A typical virtualization system 100 is illustrated in FIG. 1. Virtualization software 102 can run as a conventional application on a server using a standard operating system 104 such as Linux® or Windows®. The virtualization system enables hardware and software system resources to be “virtualized” for the use of other applications. These hardware and software resources are referred to as proxied resources 106 in a virtualized system. The system can run standard software applications within the virtualized system. The applications operating within the virtualization system are referred to as virtual application instances, or virtual instances 108. Each virtual instance typically emulates a computer environment, including an operating system. For instance, the host operating system 104 of the server may be Windows while a virtual instance may run an application on a Linux operating system.

The virtual instance 108 is typically provided with all of the standard interfaces and services that it expects from an operating system through the proxied resources. The virtualization system can supply interfaces to a file system, network communication, memory and other standard supporting infrastructure that is typically supplied by an operating system.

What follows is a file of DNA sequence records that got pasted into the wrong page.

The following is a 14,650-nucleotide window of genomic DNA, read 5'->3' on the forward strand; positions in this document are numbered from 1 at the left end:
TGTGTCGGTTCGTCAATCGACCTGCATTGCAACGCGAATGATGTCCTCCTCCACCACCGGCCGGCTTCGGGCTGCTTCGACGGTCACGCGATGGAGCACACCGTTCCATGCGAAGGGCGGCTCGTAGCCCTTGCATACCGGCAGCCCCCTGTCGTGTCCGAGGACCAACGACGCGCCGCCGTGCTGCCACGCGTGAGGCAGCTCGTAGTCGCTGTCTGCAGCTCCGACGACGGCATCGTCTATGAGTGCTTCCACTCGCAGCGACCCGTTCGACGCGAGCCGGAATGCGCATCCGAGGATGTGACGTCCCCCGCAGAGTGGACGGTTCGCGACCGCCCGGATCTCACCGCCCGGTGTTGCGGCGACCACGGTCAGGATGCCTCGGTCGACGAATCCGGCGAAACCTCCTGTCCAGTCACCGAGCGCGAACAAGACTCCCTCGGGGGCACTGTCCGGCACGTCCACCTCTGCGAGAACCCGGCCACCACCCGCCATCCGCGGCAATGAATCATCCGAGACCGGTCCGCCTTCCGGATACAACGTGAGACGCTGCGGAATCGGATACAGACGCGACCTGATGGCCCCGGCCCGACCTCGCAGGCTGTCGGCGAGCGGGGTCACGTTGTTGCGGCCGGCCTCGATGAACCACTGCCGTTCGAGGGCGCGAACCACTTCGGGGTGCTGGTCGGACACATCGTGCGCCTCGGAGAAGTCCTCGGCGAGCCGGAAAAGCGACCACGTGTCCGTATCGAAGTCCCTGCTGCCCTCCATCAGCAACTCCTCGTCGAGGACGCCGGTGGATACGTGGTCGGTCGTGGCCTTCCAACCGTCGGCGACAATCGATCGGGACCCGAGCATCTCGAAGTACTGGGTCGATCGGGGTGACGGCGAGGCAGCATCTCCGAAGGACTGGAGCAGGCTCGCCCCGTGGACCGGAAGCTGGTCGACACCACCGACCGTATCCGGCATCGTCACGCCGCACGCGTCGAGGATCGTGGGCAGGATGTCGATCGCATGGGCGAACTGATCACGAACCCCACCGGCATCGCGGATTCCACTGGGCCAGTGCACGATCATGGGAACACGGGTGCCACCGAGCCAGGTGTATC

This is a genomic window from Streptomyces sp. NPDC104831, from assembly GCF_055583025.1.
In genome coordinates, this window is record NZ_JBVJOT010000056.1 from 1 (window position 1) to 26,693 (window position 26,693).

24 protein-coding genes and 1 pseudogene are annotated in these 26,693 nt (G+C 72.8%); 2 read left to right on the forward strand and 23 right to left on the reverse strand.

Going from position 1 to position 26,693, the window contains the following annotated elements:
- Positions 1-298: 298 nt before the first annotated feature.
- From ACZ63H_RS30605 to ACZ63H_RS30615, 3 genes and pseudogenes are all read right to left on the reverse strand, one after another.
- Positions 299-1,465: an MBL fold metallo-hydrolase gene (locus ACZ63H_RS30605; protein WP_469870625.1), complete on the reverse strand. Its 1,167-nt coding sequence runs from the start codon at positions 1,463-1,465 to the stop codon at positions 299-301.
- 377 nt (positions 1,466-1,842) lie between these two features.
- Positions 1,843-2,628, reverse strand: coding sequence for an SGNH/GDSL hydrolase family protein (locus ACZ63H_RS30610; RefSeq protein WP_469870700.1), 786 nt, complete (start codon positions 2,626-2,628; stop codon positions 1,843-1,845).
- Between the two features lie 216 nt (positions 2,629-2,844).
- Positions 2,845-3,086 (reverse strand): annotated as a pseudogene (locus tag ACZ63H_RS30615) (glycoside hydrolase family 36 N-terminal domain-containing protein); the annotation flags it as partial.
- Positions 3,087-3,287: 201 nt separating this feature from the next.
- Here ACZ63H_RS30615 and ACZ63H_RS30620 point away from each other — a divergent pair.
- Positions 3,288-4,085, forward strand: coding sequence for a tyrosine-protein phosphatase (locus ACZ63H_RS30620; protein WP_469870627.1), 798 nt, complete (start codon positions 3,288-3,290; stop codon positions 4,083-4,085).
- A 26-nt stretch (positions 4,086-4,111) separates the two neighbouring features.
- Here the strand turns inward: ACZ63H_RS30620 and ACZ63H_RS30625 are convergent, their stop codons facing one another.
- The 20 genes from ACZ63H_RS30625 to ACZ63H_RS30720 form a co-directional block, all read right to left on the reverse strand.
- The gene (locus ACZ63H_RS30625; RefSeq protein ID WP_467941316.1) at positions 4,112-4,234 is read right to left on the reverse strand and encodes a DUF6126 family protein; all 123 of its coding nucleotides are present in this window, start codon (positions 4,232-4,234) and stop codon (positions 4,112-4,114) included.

A virtualization system 100 provides a means by which services and hardware resources can be shared across multiple applications without the need to modify the applications to enable such sharing. A system owner can achieve significant savings in hardware costs by running multiple instances of unmodified applications on standard hardware and software.